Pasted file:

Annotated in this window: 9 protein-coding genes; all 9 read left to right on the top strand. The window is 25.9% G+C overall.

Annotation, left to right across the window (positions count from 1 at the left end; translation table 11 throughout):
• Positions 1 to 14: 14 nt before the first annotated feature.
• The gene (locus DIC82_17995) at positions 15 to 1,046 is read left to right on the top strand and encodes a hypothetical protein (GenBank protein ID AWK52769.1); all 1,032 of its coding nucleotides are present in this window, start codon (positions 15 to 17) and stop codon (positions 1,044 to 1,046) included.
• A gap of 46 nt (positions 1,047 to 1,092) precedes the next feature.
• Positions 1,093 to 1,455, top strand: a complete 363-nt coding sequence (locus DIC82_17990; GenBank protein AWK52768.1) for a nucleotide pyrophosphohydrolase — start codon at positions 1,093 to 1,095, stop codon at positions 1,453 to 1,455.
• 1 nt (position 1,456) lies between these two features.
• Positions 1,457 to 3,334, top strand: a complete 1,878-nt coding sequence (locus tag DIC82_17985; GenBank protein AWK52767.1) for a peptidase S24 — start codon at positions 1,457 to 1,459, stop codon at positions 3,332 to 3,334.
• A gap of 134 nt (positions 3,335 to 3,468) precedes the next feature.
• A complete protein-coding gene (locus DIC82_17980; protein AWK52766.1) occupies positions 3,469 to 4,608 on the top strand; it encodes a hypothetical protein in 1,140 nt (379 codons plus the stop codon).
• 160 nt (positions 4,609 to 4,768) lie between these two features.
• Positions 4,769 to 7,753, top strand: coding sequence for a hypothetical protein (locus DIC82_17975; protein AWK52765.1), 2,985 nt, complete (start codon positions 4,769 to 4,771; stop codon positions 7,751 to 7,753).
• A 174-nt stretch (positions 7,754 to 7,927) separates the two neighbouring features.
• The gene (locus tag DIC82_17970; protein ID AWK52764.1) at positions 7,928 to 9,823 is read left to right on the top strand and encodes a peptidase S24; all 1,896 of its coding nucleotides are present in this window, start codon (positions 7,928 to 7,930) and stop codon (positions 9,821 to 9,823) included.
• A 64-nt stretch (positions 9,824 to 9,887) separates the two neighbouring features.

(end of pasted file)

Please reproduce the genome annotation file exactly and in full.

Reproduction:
Annotated in this window: 9 protein-coding genes; all 9 read left to right on the top strand. The window is 25.9% G+C overall.

Annotation, left to right across the window (positions count from 1 at the left end; translation table 11 throughout):
• Positions 1 to 14: 14 nt before the first annotated feature.
• The gene (locus DIC82_17995) at positions 15 to 1,046 is read left to right on the top strand and encodes a hypothetical protein (GenBank protein ID AWK52769.1); all 1,032 of its coding nucleotides are present in this window, start codon (positions 15 to 17) and stop codon (positions 1,044 to 1,046) included.
• A gap of 46 nt (positions 1,047 to 1,092) precedes the next feature.
• Positions 1,093 to 1,455, top strand: a complete 363-nt coding sequence (locus DIC82_17990; GenBank protein AWK52768.1) for a nucleotide pyrophosphohydrolase — start codon at positions 1,093 to 1,095, stop codon at positions 1,453 to 1,455.
• 1 nt (position 1,456) lies between these two features.
• Positions 1,457 to 3,334, top strand: a complete 1,878-nt coding sequence (locus tag DIC82_17985; GenBank protein AWK52767.1) for a peptidase S24 — start codon at positions 1,457 to 1,459, stop codon at positions 3,332 to 3,334.
• A gap of 134 nt (positions 3,335 to 3,468) precedes the next feature.
• A complete protein-coding gene (locus DIC82_17980; protein AWK52766.1) occupies positions 3,469 to 4,608 on the top strand; it encodes a hypothetical protein in 1,140 nt (379 codons plus the stop codon).
• 160 nt (positions 4,609 to 4,768) lie between these two features.
• Positions 4,769 to 7,753, top strand: coding sequence for a hypothetical protein (locus DIC82_17975; protein AWK52765.1), 2,985 nt, complete (start codon positions 4,769 to 4,771; stop codon positions 7,751 to 7,753).
• A 174-nt stretch (positions 7,754 to 7,927) separates the two neighbouring features.
• The gene (locus tag DIC82_17970; protein ID AWK52764.1) at positions 7,928 to 9,823 is read left to right on the top strand and encodes a peptidase S24; all 1,896 of its coding nucleotides are present in this window, start codon (positions 7,928 to 7,930) and stop codon (positions 9,821 to 9,823) included.
• A 64-nt stretch (positions 9,824 to 9,887) separates the two neighbouring features.